Compared to the sonic density of some of the prior tracks, the opening of “Gluts” comes across as laconic. Mitchell and bassist Cass engage in a dizzying dance with one another, with Gentile echoing Mitchell’s complex shapes on the drums. Midway through, Anna Webber (alto flute) and bassoonist Schoenbeck step in, unleashing abstractions that are as gentle as they are circuitous. Not soon after, though, “Heft” parts with any semblance of tenderness, thunderous drums and rumbling bass sax working together to cast the piece in an uneasy, apocalyptic glow. In the second half, Irabagon screeches out yet another wild solo, notes raining down like fire-and-brimstone. After such an explosive track, it’s perhaps fortunate that “Sick Fields” is so sparse; despite being performed by a dectet, the piece moves about in splintered segments, individual instruments rising up from the ashen muck only to disintegrate again. If “Brim” represents ceaseless flux, then “Sick Fields” denotes the ruptures, the breaks and hesitations. Final piece “Ooze Interim” is once again led entirely by Mitchell; compared to the unremitting movements that make up much of the rest of the record, this last track might as well be a slab of granite: it pushes forward slowly, the distended tones only occasionally broken up by electronic drip-drops of sound - very much like beads of water falling from a stalactite. As a closing track, you couldn’t ask for much more. It counteracts the frenetic flow of the other pieces with its own dilated sense of time and, while it doesn’t offer up any definite sense of closure, it produces a quieting effect that helps the listener to contemplate all that they’ve just heard.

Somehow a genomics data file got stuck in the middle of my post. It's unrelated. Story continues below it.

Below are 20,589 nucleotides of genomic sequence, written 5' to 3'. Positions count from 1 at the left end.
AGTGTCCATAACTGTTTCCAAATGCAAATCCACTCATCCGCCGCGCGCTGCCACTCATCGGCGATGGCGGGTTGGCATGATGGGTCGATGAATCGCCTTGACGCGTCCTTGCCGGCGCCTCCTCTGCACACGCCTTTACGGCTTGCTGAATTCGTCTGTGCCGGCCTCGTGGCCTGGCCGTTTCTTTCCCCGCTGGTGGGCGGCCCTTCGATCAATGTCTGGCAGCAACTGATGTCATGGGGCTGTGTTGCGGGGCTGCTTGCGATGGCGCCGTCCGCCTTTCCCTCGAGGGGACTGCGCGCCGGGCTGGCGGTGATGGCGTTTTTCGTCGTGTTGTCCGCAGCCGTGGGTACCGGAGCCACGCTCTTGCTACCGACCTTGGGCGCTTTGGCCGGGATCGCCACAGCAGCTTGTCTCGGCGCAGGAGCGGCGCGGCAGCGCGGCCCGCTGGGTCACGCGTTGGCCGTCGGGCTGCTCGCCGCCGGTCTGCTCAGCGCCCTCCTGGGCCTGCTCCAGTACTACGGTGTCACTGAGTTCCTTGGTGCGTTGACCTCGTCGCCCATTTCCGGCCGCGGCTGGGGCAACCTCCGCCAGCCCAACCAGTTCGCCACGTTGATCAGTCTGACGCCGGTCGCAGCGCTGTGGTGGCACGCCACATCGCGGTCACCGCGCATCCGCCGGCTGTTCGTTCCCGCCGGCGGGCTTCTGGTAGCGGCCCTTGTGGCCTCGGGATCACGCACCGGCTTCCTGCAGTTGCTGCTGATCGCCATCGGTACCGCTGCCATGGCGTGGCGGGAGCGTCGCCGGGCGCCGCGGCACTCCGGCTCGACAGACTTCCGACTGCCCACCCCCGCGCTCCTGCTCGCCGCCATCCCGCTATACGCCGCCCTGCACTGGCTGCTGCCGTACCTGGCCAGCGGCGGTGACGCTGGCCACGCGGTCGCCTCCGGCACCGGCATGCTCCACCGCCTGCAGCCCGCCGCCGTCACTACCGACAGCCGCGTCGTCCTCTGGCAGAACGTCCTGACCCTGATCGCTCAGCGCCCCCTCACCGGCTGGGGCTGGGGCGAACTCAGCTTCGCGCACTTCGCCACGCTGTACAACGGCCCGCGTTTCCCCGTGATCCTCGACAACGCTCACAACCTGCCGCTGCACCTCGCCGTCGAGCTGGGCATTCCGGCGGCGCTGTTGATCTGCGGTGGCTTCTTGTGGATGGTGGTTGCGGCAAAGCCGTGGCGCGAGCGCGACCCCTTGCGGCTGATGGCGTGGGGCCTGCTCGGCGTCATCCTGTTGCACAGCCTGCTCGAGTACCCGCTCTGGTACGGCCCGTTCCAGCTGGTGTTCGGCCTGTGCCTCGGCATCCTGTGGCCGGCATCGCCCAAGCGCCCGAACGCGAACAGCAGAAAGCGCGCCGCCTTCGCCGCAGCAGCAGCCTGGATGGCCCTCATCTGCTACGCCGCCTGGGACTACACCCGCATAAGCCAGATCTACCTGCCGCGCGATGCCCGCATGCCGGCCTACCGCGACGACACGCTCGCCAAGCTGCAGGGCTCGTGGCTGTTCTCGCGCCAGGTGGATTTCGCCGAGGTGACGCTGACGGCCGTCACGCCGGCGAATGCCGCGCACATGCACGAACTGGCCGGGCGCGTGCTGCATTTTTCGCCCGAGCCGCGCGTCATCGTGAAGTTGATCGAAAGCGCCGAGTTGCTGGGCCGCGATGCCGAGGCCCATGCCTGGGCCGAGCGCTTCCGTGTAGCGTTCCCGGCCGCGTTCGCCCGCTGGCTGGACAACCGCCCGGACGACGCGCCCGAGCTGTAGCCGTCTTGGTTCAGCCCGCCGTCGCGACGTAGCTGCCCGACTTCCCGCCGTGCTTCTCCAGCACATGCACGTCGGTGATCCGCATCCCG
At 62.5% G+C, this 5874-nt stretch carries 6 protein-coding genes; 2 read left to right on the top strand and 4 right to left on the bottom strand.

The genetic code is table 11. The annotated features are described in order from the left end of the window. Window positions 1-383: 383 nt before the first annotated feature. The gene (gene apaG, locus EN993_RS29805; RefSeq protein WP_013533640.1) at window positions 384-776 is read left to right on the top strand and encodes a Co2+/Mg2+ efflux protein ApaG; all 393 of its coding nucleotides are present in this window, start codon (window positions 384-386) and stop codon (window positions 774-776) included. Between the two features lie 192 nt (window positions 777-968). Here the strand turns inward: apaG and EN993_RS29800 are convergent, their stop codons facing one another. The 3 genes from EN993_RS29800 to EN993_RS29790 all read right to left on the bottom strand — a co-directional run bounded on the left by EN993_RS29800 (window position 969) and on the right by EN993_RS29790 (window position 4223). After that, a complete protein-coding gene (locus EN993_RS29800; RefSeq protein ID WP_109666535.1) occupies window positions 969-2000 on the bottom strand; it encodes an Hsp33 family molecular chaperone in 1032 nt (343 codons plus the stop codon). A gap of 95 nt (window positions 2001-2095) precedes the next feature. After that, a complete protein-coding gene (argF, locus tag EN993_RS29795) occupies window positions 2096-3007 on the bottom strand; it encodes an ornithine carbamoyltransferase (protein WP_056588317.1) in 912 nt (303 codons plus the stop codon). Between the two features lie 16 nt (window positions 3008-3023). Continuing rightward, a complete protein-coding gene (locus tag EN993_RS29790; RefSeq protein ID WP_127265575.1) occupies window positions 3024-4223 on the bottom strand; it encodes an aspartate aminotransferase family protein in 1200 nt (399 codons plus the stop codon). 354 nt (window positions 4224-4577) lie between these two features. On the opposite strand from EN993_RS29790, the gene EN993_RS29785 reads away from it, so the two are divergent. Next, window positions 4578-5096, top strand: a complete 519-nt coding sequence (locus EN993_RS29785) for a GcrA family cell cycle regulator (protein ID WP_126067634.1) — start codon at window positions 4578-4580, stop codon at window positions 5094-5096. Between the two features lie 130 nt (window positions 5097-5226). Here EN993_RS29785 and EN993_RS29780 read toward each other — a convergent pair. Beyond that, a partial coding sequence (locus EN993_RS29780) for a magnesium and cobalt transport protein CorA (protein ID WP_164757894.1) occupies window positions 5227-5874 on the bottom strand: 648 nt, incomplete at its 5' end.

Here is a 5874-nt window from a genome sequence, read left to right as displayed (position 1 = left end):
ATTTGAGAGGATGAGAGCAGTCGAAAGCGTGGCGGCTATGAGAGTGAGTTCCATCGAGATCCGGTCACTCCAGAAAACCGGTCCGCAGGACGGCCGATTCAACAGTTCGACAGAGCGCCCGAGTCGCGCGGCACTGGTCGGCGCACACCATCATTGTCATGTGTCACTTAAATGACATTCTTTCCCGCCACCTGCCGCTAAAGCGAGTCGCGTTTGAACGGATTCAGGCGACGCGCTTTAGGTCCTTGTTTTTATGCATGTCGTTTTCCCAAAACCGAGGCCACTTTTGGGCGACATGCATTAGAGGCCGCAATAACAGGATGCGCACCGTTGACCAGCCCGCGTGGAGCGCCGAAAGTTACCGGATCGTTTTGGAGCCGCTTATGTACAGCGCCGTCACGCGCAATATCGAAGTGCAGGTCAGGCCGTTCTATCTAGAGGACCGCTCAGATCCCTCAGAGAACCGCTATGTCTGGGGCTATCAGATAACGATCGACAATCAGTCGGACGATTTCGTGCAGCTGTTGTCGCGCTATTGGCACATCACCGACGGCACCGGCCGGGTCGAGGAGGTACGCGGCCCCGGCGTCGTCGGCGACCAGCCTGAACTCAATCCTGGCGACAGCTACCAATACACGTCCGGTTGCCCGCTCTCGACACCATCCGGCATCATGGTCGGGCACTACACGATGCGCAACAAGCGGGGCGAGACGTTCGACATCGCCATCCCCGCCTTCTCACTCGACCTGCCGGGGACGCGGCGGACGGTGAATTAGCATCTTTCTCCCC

In A Pouting Grimace, several experiments are being carried on: experiments in composition, in tone, texture, and technique, and even experiments in just how one should construct an album. For the most part, Mitchell’s latest work is a roaring success - the record feels complete, and there’s a sense of narrative heft here that many similar-sounding projects lack. Not to mention, the pieces themselves are incredibly listenable; sure, there might be multiple melodies vying for your attention at any given moment, but it can’t be denied that each one of those melodic threads is worth following. With A Pouting Grimace, Mitchell has taken the best elements of his previous work and, as if by alchemy, melted them down into gold. Don’t let the title fool you - you won’t be grimacing when you finish this one.